Cate Campbell on What Makes a Great Leader

There's a reason business leaders often look to sportspeople for inspiration — they're experts on teamwork, setting goals, navigating failure and staying focused. 

In this exclusive piece, Quest ambassador and four-time gold medal-winning Olympian, Cate Campbell shares her invaluable insights on leadership. Drawing from her extensive experience as an elite athlete, Cate offers a unique perspective on what it takes to be an effective leader, both in sport and in business.

Her thoughtful reflections and practical advice, crafted especially for Quest, provide a roadmap for aspiring leaders across all fields.

The leaders who stand out share some key qualities. The first is their ability to listen, to put aside their own beliefs, maybe even their expertise, and hear the people in front of them. The next one is to give people responsibility. The more responsibility you give people, the more responsibility they take for themselves and for other people. Thirdly, it's allowing people to play to their strengths. In the Australian Olympic team, we make sure that we value every single member of the team, whether they deliver a gold medal or not, because not everyone on the team is capable of delivering a gold medal. Their ‘gold medal moment’ might be qualifying for a final, and we need them to feel seen and heard and valued. They contribute to the team in more ways than just performance. 

If you're not willing to put yourself in a position where failure is possible, you're also not in a position where you're willing to succeed. Failure is really difficult to talk about. As a society, we don’t do a good job of it. If it's the people around us who have failed, they can see we are uncomfortable and they step away. But what we know about high-performing teams is they perform at their best when they're cohesive. It's about bringing people in as quickly as possible after they've had a poor performance. We need to be better at helping people navigate failures and disappointments because we need them to get up and try again. Next time, they might succeed.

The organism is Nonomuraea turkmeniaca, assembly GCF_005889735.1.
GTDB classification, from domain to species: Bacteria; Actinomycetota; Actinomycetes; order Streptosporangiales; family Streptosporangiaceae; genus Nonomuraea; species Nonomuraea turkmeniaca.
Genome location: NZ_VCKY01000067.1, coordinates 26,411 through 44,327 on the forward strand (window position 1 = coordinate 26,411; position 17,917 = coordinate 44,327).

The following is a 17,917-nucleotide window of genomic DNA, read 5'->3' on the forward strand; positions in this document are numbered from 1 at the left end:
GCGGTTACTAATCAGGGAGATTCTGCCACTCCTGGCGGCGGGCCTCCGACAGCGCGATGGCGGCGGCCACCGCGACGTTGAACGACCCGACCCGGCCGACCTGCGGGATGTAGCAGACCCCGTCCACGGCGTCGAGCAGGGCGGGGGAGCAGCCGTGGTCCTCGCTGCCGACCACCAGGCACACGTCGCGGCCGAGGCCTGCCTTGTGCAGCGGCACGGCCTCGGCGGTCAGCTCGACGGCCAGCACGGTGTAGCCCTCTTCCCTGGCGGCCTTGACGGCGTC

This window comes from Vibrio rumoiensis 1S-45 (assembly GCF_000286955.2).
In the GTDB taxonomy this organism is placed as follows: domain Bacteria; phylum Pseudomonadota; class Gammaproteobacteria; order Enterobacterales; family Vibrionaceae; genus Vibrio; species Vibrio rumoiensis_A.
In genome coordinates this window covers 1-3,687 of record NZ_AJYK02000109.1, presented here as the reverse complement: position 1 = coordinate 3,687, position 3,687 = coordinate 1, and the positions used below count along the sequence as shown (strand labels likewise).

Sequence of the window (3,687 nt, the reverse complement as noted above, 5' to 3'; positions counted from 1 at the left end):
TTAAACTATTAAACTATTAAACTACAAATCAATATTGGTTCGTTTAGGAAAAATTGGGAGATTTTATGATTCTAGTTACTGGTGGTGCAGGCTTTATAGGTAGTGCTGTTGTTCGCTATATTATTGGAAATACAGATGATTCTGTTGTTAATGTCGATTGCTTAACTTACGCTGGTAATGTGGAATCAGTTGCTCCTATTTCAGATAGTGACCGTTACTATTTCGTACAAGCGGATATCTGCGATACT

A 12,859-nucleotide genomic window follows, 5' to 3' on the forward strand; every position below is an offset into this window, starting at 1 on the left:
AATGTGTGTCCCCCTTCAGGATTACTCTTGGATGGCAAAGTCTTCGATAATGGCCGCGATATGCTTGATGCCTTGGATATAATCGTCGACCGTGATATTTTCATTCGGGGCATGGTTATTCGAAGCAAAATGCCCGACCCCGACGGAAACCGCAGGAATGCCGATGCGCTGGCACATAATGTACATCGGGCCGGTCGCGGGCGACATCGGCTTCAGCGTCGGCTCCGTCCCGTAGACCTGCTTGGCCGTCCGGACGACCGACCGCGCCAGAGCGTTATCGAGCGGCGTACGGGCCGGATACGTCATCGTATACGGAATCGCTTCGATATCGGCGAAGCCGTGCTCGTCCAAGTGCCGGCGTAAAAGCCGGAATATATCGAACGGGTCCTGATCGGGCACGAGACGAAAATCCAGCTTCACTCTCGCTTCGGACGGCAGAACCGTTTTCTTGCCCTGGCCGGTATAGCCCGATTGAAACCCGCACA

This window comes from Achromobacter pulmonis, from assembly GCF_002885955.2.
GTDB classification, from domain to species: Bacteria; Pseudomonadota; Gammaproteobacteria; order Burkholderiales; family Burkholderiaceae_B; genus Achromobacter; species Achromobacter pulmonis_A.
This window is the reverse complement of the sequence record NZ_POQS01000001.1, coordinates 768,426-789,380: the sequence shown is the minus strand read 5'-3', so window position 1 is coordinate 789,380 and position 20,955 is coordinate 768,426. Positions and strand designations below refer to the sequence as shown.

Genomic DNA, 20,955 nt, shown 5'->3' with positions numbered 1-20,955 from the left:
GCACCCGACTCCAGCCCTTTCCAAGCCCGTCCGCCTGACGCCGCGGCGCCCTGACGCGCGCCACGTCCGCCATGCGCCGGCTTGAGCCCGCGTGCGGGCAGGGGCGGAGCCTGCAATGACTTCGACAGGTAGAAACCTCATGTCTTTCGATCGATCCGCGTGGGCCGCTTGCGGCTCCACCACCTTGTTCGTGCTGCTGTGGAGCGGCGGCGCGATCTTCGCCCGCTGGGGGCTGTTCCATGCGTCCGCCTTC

When a setback happens, there are three things you can do. The first is to accept — accept that this has happened and you’re in a situation you didn't plan for. Next is to be flexible. Maybe you have to lean on different people or try a different strategy, but you have to be willing to adapt quickly. And then the third one is to act. Make a choice to progress the situation.

Just before the hundred metres freestyle at the Tokyo Olympic Games, I woke up unable to move my neck. I had to accept that I literally had no movement in my neck. That was not something that I was wanting to happen. And then I had to adapt. My usual pre-race routine went out the window. I needed to spend a lot of time on the physio table. I couldn't do all my sets in my warm-up. I couldn't dive. So I had to adapt in the moment. And then I had to act – I had to make little improvements in real time to give me the opportunity to stand behind the starting blocks. I went on and won a bronze medal in that race.

Know that motivation is not a feeling, it is an action. If I went to training when I felt like it, I might go three times a week. It also wouldn't be at 5:00 AM. When that alarm goes off, I do not feel like getting out of bed. But I have made a commitment to a goal. The motivation is not the feeling of wanting to get ot of bed. It is getting out of bed. 

When you’re doing something for the first time, get comfortable with feeling uncomfortableFor me, looking ahead to the rest of this year, it's quite scary because for the first time in my life I don't have a clear goal or direction to go in. I will have to find out what I can do, what I can't do, what I like, what I don't like.

As someone who has been so regimented for so many years of my life – I've been an Olympic swimmer since I was in high school — I've never really had the opportunity to explore what life looks like away from the pool. Part of that is exciting, but part of it is really scary. 

Change is scary, and that holds true for anyone. So I am looking ahead with excitement and trepidation, with a plan to try different things. 

And to be okay with being really bad at things, because everyone has to go through a learning process. I am at my best in my profession, I'm right at that pinnacle. Soon, I am going to have to get comfortable with being uncomfortable.


Cate 's journey from the pool to life beyond competitive swimming exemplifies the leadership qualities she champions.

Her emphasis on listening, empowering others, embracing failure as a stepping stone to success, and maintaining motivation through action rather than feeling, offers valuable lessons for leaders in all fields.

As Cate faces new challenges outside the pool, she reminds us that great leadership often means getting comfortable with being uncomfortable. Whether in sports, business, or life, the principles she shares can guide us in navigating our own paths to success and inspiring those around us.

Cate's insights, shaped by years of elite performance and teamwork, provide a powerful blueprint for effective leadership in any arena.



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